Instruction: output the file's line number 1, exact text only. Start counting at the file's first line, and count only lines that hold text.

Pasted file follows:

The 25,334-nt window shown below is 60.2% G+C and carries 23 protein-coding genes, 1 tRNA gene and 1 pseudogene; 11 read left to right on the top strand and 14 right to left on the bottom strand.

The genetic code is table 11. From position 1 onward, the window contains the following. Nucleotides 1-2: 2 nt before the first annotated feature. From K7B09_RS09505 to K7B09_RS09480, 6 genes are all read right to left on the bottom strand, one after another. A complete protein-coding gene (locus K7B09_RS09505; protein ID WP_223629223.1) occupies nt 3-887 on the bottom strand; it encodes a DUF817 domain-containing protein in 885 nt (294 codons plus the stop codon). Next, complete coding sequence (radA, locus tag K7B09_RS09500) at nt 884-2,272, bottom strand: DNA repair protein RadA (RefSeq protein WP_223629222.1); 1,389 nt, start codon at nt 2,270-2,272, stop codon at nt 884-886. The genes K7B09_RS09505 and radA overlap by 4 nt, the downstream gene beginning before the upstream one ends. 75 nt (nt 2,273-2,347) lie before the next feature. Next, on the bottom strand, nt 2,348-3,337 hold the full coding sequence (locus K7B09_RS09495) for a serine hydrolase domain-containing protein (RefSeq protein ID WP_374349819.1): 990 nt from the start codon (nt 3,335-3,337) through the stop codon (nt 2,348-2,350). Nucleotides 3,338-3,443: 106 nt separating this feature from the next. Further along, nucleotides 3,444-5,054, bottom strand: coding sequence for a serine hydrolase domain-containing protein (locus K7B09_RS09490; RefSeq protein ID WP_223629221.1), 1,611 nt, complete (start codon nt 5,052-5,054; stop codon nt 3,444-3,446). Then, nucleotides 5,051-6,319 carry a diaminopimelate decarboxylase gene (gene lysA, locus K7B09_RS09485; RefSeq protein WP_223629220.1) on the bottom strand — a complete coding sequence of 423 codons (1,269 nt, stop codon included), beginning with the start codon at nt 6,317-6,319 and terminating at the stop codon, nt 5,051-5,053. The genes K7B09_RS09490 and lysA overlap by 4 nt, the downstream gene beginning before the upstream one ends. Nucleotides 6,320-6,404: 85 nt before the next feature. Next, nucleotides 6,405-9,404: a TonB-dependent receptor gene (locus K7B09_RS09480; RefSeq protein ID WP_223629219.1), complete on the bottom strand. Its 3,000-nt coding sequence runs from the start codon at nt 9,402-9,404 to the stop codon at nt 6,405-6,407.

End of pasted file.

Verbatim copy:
The 25,334-nt window shown below is 60.2% G+C and carries 23 protein-coding genes, 1 tRNA gene and 1 pseudogene; 11 read left to right on the top strand and 14 right to left on the bottom strand.